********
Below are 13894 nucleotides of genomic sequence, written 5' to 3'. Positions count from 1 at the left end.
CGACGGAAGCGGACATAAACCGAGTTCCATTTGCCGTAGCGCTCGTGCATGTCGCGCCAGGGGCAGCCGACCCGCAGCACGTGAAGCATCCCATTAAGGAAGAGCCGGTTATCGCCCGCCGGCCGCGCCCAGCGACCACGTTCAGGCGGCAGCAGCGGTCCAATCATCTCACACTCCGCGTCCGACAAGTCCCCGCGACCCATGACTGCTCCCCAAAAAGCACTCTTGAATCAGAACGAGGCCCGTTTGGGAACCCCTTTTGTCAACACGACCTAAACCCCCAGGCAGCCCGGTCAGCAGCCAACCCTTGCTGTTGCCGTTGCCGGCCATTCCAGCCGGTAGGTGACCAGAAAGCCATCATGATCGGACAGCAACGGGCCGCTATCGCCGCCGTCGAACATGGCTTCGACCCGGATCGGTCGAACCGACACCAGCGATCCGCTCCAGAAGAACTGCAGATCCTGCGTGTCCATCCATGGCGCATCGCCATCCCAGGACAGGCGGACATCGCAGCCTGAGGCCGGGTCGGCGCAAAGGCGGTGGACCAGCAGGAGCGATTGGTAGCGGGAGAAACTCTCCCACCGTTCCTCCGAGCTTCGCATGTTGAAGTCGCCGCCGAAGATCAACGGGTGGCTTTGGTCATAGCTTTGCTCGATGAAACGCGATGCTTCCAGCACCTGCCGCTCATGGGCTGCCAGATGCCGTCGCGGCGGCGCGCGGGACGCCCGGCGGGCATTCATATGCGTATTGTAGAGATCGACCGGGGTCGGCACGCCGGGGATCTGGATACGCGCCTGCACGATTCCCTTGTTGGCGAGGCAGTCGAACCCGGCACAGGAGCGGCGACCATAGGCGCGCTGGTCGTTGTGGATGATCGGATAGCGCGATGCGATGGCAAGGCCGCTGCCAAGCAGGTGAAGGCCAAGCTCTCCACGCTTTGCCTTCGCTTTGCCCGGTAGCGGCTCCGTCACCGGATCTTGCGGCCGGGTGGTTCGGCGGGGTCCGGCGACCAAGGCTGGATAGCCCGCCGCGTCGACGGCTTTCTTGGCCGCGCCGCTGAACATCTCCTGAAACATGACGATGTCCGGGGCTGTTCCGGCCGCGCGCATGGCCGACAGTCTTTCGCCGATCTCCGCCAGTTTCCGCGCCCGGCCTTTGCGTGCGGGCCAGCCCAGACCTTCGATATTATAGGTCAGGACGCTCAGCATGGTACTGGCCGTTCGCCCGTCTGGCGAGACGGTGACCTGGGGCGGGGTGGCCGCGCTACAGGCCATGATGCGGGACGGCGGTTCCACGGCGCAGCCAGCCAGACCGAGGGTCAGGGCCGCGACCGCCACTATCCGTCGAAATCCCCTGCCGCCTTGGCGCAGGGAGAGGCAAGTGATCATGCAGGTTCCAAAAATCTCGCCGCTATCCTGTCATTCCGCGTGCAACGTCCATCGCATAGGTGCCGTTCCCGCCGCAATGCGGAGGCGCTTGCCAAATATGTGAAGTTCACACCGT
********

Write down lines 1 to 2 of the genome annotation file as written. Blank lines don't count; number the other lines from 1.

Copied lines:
Below are 13894 nucleotides of genomic sequence, written 5' to 3'. Positions count from 1 at the left end.
CGACGGAAGCGGACATAAACCGAGTTCCATTTGCCGTAGCGCTCGTGCATGTCGCGCCAGGGGCAGCCGACCCGCAGCACGTGAAGCATCCCATTAAGGAAGAGCCGGTTATCGCCCGCCGGCCGCGCCCAGCGACCACGTTCAGGCGGCAGCAGCGGTCCAATCATCTCACACTCCGCGTCCGACAAGTCCCCGCGACCCATGACTGCTCCCCAAAAAGCACTCTTGAATCAGAACGAGGCCCGTTTGGGAACCCCTTTTGTCAACACGACCTAAACCCCCAGGCAGCCCGGTCAGCAGCCAACCCTTGCTGTTGCCGTTGCCGGCCATTCCAGCCGGTAGGTGACCAGAAAGCCATCATGATCGGACAGCAACGGGCCGCTATCGCCGCCGTCGAACATGGCTTCGACCCGGATCGGTCGAACCGACACCAGCGATCCGCTCCAGAAGAACTGCAGATCCTGCGTGTCCATCCATGGCGCATCGCCATCCCAGGACAGGCGGACATCGCAGCCTGAGGCCGGGTCGGCGCAAAGGCGGTGGACCAGCAGGAGCGATTGGTAGCGGGAGAAACTCTCCCACCGTTCCTCCGAGCTTCGCATGTTGAAGTCGCCGCCGAAGATCAACGGGTGGCTTTGGTCATAGCTTTGCTCGATGAAACGCGATGCTTCCAGCACCTGCCGCTCATGGGCTGCCAGATGCCGTCGCGGCGGCGCGCGGGACGCCCGGCGGGCATTCATATGCGTATTGTAGAGATCGACCGGGGTCGGCACGCCGGGGATCTGGATACGCGCCTGCACGATTCCCTTGTTGGCGAGGCAGTCGAACCCGGCACAGGAGCGGCGACCATAGGCGCGCTGGTCGTTGTGGATGATCGGATAGCGCGATGCGATGGCAAGGCCGCTGCCAAGCAGGTGAAGGCCAAGCTCTCCACGCTTTGCCTTCGCTTTGCCCGGTAGCGGCTCCGTCACCGGATCTTGCGGCCGGGTGGTTCGGCGGGGTCCGGCGACCAAGGCTGGATAGCCCGCCGCGTCGACGGCTTTCTTGGCCGCGCCGCTGAACATCTCCTGAAACATGACGATGTCCGGGGCTGTTCCGGCCGCGCGCATGGCCGACAGTCTTTCGCCGATCTCCGCCAGTTTCCGCGCCCGGCCTTTGCGTGCGGGCCAGCCCAGACCTTCGATATTATAGGTCAGGACGCTCAGCATGGTACTGGCCGTTCGCCCGTCTGGCGAGACGGTGACCTGGGGCGGGGTGGCCGCGCTACAGGCCATGATGCGGGACGGCGGTTCCACGGCGCAGCCAGCCAGACCGAGGGTCAGGGCCGCGACCGCCACTATCCGTCGAAATCCCCTGCCGCCTTGGCGCAGGGAGAGGCAAGTGATCATGCAGGTTCCAAAAATCTCGCCGCTATCCTGTCATTCCGCGTGCAACGTCCATCGCATAGGTGCCGTTCCCGCCGCAATGCGGAGGCGCTTGCCAAATATGTGAAGTTCACACCGT